You can’t export SPR oil. There’s the export ban, for starters. And even with a presidentially granted exemption, you’d be hard-pressed to load it on ships. SPR releases are meant to go to local refineries. Crude goes into pipelines or onto barges. There’s very little actual crude export infrastructure on the Texas and Louisiana coasts, and what there is is busy moving Eagle Ford crude round to the east coast or to eastern Canada.

    Releasing SPR crude will mostly affect US producers. That’s the lesson of the 5mn bl test sale earlier this year. US sour crude markets were much more depressed by the SPR release than Urals pricing was.

    And even if all these factors are overcome and there is a big price impact from an SPR release, Opec will respond. It’s their revenue that’s threatened too, after all.

    Also, I don’t get why the US needs to release SPR crude to reduce price volatility. Oil markets have not been this stable for this long in well over 40 years.

    Comment by Down With This Sort Of Thing — August 19, 2014 @ 5:22 am

  3. Position limits have been claimed to lower the price, and support the price, and make it less volatile, at various times. If, alternately, you drew down the SPR when prices rose and replenished it when they fell, you’d be using your reserves counter-cyclically against demand shocks to either side, which should reduce volatility, were that your goal.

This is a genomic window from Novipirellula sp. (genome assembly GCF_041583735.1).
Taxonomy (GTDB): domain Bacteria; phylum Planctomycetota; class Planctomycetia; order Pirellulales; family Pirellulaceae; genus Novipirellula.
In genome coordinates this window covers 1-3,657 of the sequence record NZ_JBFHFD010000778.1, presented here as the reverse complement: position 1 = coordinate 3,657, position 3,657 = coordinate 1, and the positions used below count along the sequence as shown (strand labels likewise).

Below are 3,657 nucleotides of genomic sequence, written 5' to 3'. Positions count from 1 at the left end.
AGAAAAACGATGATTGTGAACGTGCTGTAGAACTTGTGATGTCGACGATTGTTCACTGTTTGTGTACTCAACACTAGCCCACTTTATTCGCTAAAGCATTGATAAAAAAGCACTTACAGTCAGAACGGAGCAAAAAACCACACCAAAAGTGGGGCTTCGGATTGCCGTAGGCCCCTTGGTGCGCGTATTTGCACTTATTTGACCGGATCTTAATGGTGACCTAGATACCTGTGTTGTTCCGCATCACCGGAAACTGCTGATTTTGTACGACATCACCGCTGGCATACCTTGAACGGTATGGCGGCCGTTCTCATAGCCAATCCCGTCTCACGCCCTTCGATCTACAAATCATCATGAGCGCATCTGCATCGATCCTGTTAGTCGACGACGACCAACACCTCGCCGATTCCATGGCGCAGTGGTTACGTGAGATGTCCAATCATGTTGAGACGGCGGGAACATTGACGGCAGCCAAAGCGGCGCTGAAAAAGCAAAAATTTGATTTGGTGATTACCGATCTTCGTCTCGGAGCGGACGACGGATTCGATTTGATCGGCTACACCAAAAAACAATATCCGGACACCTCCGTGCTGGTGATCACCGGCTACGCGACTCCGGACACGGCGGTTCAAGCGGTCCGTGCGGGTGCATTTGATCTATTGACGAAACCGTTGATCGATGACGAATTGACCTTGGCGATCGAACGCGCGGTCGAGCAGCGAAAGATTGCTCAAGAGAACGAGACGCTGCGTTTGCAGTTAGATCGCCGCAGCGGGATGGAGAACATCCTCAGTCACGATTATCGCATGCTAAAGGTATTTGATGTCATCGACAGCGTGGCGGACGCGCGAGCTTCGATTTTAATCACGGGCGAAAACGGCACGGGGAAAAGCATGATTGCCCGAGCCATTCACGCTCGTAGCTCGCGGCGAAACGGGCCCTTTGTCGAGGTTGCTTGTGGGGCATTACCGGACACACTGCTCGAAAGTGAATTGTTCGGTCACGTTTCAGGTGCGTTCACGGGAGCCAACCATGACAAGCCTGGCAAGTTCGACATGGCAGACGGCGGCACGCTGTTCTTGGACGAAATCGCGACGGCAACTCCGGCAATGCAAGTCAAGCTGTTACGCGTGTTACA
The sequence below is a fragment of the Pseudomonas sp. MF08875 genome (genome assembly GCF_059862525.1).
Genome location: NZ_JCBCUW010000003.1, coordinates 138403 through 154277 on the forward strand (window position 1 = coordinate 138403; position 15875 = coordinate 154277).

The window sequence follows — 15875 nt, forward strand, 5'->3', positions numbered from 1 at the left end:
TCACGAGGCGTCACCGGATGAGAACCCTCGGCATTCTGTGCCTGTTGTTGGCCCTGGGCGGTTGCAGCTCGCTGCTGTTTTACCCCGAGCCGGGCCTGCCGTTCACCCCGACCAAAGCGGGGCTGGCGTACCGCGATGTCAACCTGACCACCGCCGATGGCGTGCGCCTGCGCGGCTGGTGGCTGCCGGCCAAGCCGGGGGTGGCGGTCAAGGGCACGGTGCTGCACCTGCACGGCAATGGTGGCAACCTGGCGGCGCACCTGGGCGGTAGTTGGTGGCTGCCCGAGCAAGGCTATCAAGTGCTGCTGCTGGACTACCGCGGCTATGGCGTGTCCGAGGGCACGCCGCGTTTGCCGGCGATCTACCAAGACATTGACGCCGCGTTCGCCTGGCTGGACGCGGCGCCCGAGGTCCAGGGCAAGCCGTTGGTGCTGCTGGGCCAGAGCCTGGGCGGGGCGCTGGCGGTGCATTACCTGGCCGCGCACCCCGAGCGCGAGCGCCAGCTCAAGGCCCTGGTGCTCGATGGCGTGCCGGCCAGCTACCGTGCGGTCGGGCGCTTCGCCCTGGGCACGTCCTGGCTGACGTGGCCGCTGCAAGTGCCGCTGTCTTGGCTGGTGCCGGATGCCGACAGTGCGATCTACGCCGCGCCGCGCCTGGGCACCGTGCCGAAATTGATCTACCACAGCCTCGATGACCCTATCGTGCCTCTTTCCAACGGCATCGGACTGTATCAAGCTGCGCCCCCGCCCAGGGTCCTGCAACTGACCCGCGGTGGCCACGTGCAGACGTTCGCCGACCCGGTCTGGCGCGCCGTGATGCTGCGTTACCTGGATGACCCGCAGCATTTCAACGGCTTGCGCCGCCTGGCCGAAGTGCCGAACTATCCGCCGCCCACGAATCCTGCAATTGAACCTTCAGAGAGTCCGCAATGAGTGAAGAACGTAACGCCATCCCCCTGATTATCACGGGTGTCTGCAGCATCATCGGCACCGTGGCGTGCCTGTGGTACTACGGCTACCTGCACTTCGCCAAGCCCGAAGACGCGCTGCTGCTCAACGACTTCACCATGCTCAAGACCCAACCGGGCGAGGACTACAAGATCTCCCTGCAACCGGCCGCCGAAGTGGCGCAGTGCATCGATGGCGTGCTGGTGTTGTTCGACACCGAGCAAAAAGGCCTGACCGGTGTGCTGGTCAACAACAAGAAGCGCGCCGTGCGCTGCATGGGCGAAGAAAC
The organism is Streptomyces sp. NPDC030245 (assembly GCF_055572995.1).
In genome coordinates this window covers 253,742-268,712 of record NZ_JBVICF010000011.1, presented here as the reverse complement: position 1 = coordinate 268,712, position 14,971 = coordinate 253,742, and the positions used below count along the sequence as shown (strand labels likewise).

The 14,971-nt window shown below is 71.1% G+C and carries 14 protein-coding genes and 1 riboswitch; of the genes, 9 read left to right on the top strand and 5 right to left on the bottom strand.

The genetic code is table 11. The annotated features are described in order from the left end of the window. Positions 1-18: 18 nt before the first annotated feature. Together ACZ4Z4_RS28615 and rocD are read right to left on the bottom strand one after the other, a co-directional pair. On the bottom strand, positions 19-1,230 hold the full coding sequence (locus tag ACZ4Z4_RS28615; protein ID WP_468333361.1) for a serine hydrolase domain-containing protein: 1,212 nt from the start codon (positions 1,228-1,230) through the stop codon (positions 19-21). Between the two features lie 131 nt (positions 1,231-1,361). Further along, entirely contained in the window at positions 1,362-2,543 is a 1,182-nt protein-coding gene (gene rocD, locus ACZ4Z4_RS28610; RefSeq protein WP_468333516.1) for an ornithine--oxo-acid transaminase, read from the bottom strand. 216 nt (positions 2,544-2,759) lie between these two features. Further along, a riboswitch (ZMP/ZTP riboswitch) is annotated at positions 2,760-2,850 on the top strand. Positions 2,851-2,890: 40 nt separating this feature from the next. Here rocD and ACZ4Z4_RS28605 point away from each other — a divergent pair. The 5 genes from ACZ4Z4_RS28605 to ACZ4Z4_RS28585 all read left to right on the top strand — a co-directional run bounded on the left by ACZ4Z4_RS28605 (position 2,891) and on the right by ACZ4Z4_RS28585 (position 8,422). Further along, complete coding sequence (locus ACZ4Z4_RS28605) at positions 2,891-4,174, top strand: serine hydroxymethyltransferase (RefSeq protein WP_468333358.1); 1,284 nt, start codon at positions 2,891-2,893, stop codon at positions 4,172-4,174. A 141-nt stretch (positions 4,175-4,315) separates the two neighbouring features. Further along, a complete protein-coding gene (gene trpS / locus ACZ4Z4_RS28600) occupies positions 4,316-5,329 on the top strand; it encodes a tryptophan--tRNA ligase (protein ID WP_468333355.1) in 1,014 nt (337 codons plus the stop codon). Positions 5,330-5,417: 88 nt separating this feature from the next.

Comment by Green as Grass — August 19, 2014 @ 6:23 am

  4. as far as i know breakeven price for shale oil is 60-80 $, and those companies are heavily debt overburdened so oil release may put at risk them too

    Comment by erik — August 19, 2014 @ 7:50 am

  5. Are you sure that most of the SPR is Brent? That seems unlikely and therefore export is going to be restricted.

    You will also note that the SPR region is overflowing with oil, domestic, with imports being curtailed somewhat significantly over the last several years.

    If these two points are correct, then an SPR release will have more of an impact on WTI and WCS rather than Brent.

    You might also consider that an SPR release would have had more of an impact in a world without China and it’s growing energy demands.

    I think an SPR release considering these points is a weak option.

    Comment by tw — August 19, 2014 @ 1:39 pm

  6. @tw-I don’t know if “most” is Brent. I said “much is Brent,” and my source for that statement is this report on the SPR by the Senate Subcommittee on Investigations. Even though it is old, only a small portion of the oil that went into SPR back in the day has been removed, so I imagine that most of the Brent is still in there.

    My point re releasing oil that would be eligible for export is exactly responsive to your point re SPR region.

    China demand is what China demand is. That is a statement about the level of the demand curve, but what is relevant is its slope. The world demand curve for oil is downward sloping, and given the current level of Chinese demand, an increase in supply will reduce prices. Given the short run inelasticity of oil demand (on the order of 10), small changes in supply can have a large price impact.

    The ProfessorComment by The Professor — August 19, 2014 @ 8:59 pm